previous next

[231] in “disorganization” and “dismay,” and that when General Barnard says, “we know it could have been followed into Richmond,” he claims the authority of omniscience. The reasons why the enemy were not pursued are amply and satisfactorily stated in General McClellan's Report. The Grape-vine and Sunderland bridges had been carried away. The approaches to New and Mechanicsville bridges, higher up the stream, were overflowed; and both of them were enfiladed by batteries of the enemy. To have advanced upon Richmond, the troops must have been marched from various points on the left banks of the Chickahominy to Bottom's Bridge, and over the Williamsburg road to Fair Oaks, upwards of twenty miles,--a march which, as the roads then were, could not have been made in less than two days. “In short,” as General McClellan says,--
The idea of uniting the two wings of the army in time to make a vigorous pursuit of the enemy, with the prospect of overtaking him before he reached Richmond, only five miles distant from the field of battle, is simply absurd, and was, I presume, never for a moment seriously entertained by any one connected with the Army of the Potomac.1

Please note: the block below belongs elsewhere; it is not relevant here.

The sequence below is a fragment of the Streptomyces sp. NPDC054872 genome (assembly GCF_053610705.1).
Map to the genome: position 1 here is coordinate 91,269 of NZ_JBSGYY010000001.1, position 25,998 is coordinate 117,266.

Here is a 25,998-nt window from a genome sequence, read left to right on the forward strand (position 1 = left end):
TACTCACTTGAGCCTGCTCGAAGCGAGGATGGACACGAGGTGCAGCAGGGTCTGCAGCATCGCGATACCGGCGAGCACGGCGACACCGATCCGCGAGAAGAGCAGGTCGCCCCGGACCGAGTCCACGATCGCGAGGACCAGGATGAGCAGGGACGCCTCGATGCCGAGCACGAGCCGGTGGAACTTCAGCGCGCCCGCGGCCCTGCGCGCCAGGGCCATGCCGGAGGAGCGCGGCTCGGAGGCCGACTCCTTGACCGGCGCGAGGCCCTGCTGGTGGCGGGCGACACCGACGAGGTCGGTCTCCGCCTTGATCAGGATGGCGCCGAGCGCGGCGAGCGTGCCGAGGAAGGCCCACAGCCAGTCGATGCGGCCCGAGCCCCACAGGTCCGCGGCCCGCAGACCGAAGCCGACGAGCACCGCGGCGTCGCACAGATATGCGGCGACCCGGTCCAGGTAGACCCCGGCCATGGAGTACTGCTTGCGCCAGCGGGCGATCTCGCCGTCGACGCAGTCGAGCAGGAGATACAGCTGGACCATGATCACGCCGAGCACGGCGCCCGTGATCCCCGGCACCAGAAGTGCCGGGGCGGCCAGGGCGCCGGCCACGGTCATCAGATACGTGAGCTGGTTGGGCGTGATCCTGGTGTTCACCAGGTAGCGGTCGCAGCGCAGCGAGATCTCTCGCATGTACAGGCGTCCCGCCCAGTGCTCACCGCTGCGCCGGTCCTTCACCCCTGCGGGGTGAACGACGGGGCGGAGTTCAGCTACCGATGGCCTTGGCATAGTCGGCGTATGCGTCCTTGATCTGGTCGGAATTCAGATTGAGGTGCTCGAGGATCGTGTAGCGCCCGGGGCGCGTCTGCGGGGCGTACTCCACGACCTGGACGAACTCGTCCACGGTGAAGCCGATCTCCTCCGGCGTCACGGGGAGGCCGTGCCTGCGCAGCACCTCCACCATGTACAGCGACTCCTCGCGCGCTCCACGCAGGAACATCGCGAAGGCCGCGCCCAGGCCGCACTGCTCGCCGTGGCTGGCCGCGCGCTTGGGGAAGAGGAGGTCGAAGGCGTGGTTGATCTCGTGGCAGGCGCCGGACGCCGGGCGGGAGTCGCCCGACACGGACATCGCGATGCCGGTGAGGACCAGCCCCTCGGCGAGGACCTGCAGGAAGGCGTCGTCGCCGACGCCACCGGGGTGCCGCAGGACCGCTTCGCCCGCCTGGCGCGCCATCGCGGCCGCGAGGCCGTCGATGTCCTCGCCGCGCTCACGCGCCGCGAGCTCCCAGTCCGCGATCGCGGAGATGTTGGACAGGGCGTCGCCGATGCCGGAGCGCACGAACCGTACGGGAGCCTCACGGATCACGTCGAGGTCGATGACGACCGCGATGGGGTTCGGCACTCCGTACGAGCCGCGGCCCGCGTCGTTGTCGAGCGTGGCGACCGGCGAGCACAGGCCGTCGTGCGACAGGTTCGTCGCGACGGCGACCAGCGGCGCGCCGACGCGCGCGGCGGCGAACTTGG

1 General Barnard, in his testimony before the Committee on the Conduct of the War, says, By the rise of the Chickahominy the two bridges built by General Sumner became impracticable by the night of the 31st. The bridges at Bottom's Bridge with difficulty were preserved from destruction; but the rising water overflowed the adjacent road, and soon these bridges became useless for wagons or horses. Fortunately, the railroad bridge had been repaired; and by this alone the left wing of the army was supplied. By means of planks laid between the rails, infantry, and, with some risk, horses, could pass. This, for several days, was the only communication between the two wings of the army. --Report on the Conduct of the War, vol. i . p. 401.

The case in defence of General McClellan can hardly be more strongly put than by this statement; but how is it to be reconciled with General Barnard's subsequently-expressed opinion?

Creative Commons License
This work is licensed under a Creative Commons Attribution-ShareAlike 3.0 United States License.

An XML version of this text is available for download, with the additional restriction that you offer Perseus any modifications you make. Perseus provides credit for all accepted changes, storing new additions in a versioning system.

hide Places (automatically extracted)
hide People (automatically extracted)
Sort people alphabetically, as they appear on the page, by frequency
Click on a person to search for him/her in this document.
George Brinton McClellan (3)
Barnard (3)
Sunderland (1)
E. V. Sumner (1)
hide Display Preferences
Greek Display:
Arabic Display:
View by Default:
Browse Bar: